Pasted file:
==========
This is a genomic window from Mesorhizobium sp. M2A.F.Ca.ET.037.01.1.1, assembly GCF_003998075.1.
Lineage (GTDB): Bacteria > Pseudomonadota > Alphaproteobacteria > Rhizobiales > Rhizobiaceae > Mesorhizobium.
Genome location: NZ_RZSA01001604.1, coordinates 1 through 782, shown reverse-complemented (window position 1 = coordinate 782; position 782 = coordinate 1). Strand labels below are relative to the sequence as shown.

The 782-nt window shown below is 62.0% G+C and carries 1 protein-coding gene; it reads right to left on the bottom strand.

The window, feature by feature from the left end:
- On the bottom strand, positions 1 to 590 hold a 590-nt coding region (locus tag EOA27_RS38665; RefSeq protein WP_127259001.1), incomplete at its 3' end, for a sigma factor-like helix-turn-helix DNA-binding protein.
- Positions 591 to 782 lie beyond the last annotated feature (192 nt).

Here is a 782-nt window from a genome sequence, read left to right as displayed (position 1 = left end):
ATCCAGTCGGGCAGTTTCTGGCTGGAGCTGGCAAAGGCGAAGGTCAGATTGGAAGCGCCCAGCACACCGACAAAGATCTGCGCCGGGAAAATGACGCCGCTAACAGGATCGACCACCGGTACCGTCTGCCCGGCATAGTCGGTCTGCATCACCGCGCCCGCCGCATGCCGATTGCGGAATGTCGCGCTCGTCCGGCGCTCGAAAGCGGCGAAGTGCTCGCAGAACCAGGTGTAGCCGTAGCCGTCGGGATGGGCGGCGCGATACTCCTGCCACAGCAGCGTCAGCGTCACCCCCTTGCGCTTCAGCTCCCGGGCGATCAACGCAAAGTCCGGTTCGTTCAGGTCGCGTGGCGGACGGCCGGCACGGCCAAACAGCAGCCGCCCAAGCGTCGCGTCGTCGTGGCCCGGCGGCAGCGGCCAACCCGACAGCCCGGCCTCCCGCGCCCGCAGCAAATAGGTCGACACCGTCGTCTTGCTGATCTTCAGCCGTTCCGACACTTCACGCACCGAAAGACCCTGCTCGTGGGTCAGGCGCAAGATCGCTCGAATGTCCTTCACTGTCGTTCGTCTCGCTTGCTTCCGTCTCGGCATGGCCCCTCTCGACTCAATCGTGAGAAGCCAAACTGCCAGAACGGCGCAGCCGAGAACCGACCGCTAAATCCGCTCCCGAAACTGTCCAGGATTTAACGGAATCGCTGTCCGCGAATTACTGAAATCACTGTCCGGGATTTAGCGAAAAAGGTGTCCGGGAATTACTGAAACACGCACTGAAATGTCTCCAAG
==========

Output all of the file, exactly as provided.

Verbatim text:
This is a genomic window from Mesorhizobium sp. M2A.F.Ca.ET.037.01.1.1, assembly GCF_003998075.1.
Lineage (GTDB): Bacteria > Pseudomonadota > Alphaproteobacteria > Rhizobiales > Rhizobiaceae > Mesorhizobium.
Genome location: NZ_RZSA01001604.1, coordinates 1 through 782, shown reverse-complemented (window position 1 = coordinate 782; position 782 = coordinate 1). Strand labels below are relative to the sequence as shown.

The 782-nt window shown below is 62.0% G+C and carries 1 protein-coding gene; it reads right to left on the bottom strand.

The window, feature by feature from the left end:
- On the bottom strand, positions 1 to 590 hold a 590-nt coding region (locus tag EOA27_RS38665; RefSeq protein WP_127259001.1), incomplete at its 3' end, for a sigma factor-like helix-turn-helix DNA-binding protein.
- Positions 591 to 782 lie beyond the last annotated feature (192 nt).

Here is a 782-nt window from a genome sequence, read left to right as displayed (position 1 = left end):
ATCCAGTCGGGCAGTTTCTGGCTGGAGCTGGCAAAGGCGAAGGTCAGATTGGAAGCGCCCAGCACACCGACAAAGATCTGCGCCGGGAAAATGACGCCGCTAACAGGATCGACCACCGGTACCGTCTGCCCGGCATAGTCGGTCTGCATCACCGCGCCCGCCGCATGCCGATTGCGGAATGTCGCGCTCGTCCGGCGCTCGAAAGCGGCGAAGTGCTCGCAGAACCAGGTGTAGCCGTAGCCGTCGGGATGGGCGGCGCGATACTCCTGCCACAGCAGCGTCAGCGTCACCCCCTTGCGCTTCAGCTCCCGGGCGATCAACGCAAAGTCCGGTTCGTTCAGGTCGCGTGGCGGACGGCCGGCACGGCCAAACAGCAGCCGCCCAAGCGTCGCGTCGTCGTGGCCCGGCGGCAGCGGCCAACCCGACAGCCCGGCCTCCCGCGCCCGCAGCAAATAGGTCGACACCGTCGTCTTGCTGATCTTCAGCCGTTCCGACACTTCACGCACCGAAAGACCCTGCTCGTGGGTCAGGCGCAAGATCGCTCGAATGTCCTTCACTGTCGTTCGTCTCGCTTGCTTCCGTCTCGGCATGGCCCCTCTCGACTCAATCGTGAGAAGCCAAACTGCCAGAACGGCGCAGCCGAGAACCGACCGCTAAATCCGCTCCCGAAACTGTCCAGGATTTAACGGAATCGCTGTCCGCGAATTACTGAAATCACTGTCCGGGATTTAGCGAAAAAGGTGTCCGGGAATTACTGAAACACGCACTGAAATGTCTCCAAG